TAMUG cave diver is Smithsonian research associate    

GALVESTON – Cave diver Thomas Iliffe and professor of marine biology at Texas A&M University at Galveston received an academic appointment as a research associate of the Smithsonian Institution’s National Museum of Natural History.

The title of research associate is awarded to scientists of distinction who maintain a scholarly affiliation with the Smithsonian and its research community.

Research associates are professionals who formally and actively collaborate with NMNH scientific staff, including regularly making use of our research and collection facilities for scholarly pursuits.

The appointment, which is for three years effective through Nov. 14, 2016, provides a formal affiliation with the Smithsonian through this tenure.

“We are delighted to have you as a member of the museum’s research community,” said Kirk R. Johnson, director of the Sant Ocean Hall. “I hope you are inspired by your affiliation with the museum and it fosters many ongoing opportunities for productive research.”

The Sant Ocean Hall at the National Museum of Natural History opened in 2008 and is the largest renovation in the museum since it opened in 1910.

The hall’s combination of 674 marine specimens and models, high-definition video experiences, one-of-a kind exhibits and the newest technology allows visitors to explore the ocean’s past, present and future as never before.

The hall is named for Victoria and Roger Sant and family, Washington philanthropists and Smithsonian supporters, who donated $15 million to endow the new hall and related programs and outreach activities. The hall is founded on the museum’s unparalleled collection (the largest marine collection in the world, with more than 80 million specimens) allowing the Smithsonian to offer the most comprehensive exhibition in the country devoted to a global view of the ocean.

Iliffe said he is honored to be affiliated with the museum.

“It has been my great honor and privilege to be associated with the Smithsonian Institution for more than 30 years, during which time I have published 30 papers with Smithsonian co-authors or in Smithsonian journals,” he said.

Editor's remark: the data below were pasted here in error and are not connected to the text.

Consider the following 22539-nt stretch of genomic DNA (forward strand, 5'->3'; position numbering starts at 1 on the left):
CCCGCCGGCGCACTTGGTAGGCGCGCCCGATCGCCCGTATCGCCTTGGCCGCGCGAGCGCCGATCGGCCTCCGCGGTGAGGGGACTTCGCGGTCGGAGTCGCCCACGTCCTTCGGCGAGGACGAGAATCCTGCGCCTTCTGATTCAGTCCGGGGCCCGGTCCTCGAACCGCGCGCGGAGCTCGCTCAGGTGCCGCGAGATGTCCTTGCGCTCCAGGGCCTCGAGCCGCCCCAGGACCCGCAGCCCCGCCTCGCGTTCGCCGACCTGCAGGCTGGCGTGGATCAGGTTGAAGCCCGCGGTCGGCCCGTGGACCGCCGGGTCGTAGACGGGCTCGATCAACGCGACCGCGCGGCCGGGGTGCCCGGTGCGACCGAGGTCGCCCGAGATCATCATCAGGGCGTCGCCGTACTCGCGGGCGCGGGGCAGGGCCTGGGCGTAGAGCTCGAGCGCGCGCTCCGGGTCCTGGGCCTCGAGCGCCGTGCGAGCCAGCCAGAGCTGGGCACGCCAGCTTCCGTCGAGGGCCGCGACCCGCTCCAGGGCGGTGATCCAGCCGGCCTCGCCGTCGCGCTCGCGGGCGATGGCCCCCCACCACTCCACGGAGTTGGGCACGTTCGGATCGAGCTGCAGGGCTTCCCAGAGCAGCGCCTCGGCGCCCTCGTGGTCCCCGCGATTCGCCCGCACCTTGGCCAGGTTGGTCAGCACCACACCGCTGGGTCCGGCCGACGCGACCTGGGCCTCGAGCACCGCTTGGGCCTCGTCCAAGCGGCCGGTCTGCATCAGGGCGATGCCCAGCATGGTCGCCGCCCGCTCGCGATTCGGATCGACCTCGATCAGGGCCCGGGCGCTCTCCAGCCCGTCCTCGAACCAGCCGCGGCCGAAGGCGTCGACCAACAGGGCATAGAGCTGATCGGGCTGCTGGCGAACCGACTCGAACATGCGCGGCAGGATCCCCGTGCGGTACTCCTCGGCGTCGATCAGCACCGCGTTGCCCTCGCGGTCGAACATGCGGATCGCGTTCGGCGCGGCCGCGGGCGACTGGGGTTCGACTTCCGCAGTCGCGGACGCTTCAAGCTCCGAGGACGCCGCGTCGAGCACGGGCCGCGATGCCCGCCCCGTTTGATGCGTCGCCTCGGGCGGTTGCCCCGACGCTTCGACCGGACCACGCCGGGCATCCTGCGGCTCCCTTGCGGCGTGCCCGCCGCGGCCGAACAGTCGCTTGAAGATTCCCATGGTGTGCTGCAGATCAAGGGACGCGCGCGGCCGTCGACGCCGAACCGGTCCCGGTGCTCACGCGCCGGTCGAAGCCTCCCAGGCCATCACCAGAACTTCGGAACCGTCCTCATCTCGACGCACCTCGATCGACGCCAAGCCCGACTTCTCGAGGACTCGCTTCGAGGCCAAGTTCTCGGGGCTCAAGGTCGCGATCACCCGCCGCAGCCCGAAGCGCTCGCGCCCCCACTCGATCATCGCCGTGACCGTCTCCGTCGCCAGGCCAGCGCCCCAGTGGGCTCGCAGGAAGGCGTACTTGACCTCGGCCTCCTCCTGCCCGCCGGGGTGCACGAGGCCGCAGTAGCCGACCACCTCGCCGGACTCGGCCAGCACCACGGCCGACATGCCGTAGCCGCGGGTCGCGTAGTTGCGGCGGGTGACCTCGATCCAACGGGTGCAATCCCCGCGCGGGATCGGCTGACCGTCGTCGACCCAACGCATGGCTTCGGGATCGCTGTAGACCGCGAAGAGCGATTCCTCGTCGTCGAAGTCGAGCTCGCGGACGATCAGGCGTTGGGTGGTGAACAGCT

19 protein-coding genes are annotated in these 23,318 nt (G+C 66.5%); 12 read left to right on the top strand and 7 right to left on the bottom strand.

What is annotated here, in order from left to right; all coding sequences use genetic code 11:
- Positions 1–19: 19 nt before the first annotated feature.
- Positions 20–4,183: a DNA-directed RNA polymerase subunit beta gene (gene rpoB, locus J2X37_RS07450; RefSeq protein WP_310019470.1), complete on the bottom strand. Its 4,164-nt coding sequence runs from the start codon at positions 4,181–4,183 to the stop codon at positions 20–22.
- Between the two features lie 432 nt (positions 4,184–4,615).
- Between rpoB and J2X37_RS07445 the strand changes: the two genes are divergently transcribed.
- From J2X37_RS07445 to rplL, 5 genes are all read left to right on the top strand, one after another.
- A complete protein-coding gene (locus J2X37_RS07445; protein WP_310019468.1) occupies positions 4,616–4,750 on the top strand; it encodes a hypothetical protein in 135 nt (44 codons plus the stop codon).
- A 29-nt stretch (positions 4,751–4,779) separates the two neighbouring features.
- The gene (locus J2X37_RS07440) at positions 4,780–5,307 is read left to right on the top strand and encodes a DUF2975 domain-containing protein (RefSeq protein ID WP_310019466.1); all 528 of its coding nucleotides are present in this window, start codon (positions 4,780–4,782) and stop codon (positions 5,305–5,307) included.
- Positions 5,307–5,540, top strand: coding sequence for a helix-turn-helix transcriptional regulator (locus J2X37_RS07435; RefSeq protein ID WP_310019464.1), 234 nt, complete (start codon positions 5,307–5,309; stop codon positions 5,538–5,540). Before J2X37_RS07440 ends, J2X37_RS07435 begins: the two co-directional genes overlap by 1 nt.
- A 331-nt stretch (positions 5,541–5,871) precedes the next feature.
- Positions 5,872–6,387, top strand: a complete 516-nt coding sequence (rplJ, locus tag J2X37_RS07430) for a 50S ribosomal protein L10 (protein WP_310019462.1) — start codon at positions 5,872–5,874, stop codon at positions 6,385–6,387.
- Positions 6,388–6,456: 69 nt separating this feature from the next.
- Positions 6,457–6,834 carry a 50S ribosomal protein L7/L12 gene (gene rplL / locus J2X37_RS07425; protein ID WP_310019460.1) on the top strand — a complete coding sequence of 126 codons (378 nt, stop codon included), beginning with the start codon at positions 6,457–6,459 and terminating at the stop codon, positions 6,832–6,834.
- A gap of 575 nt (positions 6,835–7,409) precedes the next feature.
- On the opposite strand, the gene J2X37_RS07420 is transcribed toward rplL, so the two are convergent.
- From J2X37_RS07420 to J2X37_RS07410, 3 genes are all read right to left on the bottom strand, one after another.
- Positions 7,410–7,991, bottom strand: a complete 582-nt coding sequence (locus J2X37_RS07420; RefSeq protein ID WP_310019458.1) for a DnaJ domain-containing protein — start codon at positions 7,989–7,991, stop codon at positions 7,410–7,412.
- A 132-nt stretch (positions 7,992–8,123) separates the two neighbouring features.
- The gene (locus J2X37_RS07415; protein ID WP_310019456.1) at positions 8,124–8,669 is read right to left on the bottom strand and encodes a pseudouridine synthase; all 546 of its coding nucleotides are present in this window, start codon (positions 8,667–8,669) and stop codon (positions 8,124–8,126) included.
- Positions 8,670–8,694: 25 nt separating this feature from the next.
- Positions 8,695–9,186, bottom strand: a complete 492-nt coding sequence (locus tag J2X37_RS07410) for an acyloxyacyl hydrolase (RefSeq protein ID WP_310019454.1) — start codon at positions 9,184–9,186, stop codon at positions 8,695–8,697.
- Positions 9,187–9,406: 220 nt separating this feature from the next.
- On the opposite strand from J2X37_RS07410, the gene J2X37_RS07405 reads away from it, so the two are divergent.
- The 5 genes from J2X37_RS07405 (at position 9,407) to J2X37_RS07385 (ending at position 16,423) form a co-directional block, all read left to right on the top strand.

“A video on my cave biology research is on display in the Sant Ocean Hall at the National Museum of Natural History and I have been a Smithsonian Journeys speaker on celebrity cruises through the Mediterranean, southern Caribbean and Panama Canal.”

Iliffe earned a bachelor’s degree in biochemistry at Penn State, a master’s degree in and oceanography at Florida State and a doctoral degree in biochemistry at the University of Texas Medical Branch. Following 11 years as a research associate at the Bermuda Biological Station where he initiated diving investigations into the biology of marine caves, he joined Texas A&M in 1989 as a lecturer at the Galveston campus. He is a full professor, teaching graduate and undergraduate courses in biospeleology (cave biology), scientific diving and tropical marine ecology.

Iliffe has explored, scientifically investigated and worked tirelessly to protected underwater caves since his first dive in 1972 in Florida’s Manatee Springs State Park. Since then, he’s been in more than 1,500 underwater caves, the most of anyone in the world, and along the way he has found time to discover more than 300 forms of marine life, seven of which have been named for him.

Last year, he led a team of nine other divers who descended 462 feet into Phantom Springs Cave in West Texas, making it the deepest underwater cave in the United States. His work has drawn media attention from around the world and been featured on such outlets as The National Geographic Channel and The Discovery Channel and others.